Interesting reading the last couple of days on the British colonists at Roanoke and Jamestown, two groups who arrived on our shores in the late 1500 and early 1600s and were generally thought to have rather bungled things.[1]

The Roanoke settlers landed in 1587. When the resupply ship arrived four years later, the settlers had vanished. The called them ?the lost colony?, and wrote off their deadly misadventure ?to poor planning and inadequate supplies,? as deMenocal put it.

Perhaps paleoclimate ought to be added to the historians? tool kit. When David Stahle and his colleagues several years ago put together a detailed tree ring chronology of the region?s historic climate, they found that the poor bastards had landed at the start of the driest three-year stretch in something like 700 years.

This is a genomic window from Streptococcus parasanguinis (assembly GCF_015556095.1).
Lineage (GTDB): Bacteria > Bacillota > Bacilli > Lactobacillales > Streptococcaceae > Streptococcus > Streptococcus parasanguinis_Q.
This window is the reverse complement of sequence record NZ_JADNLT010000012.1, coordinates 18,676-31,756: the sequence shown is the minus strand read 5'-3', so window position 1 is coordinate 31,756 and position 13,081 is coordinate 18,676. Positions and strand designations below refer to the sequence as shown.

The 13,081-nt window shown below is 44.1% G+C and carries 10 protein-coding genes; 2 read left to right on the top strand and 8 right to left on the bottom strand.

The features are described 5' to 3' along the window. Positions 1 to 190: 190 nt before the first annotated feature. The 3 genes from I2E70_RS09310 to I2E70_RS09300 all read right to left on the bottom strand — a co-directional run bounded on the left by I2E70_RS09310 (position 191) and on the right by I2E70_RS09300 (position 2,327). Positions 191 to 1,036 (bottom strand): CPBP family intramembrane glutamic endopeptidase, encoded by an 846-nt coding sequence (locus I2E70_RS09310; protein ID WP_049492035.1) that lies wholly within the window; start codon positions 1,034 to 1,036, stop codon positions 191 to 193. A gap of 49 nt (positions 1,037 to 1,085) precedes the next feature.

A second group landed in Jamestown in 1607. The Stahle data shows 1606 to 1612 was the other driest stretch in that 700?year period. ?The settlers also suffered greatly,? as deMenocal says.

This doesn?t fit into my usual drought Cassandra theme, in which human societies overdo it during wet times, expanding beyond their means, and then get screwed when it dries out. But it?s an important example of the drought story.

1. deMenocal, P.B., Cultural Responses to Climate Change During the Late Holocene. Science, 2001. 292(5517): p. 667-673.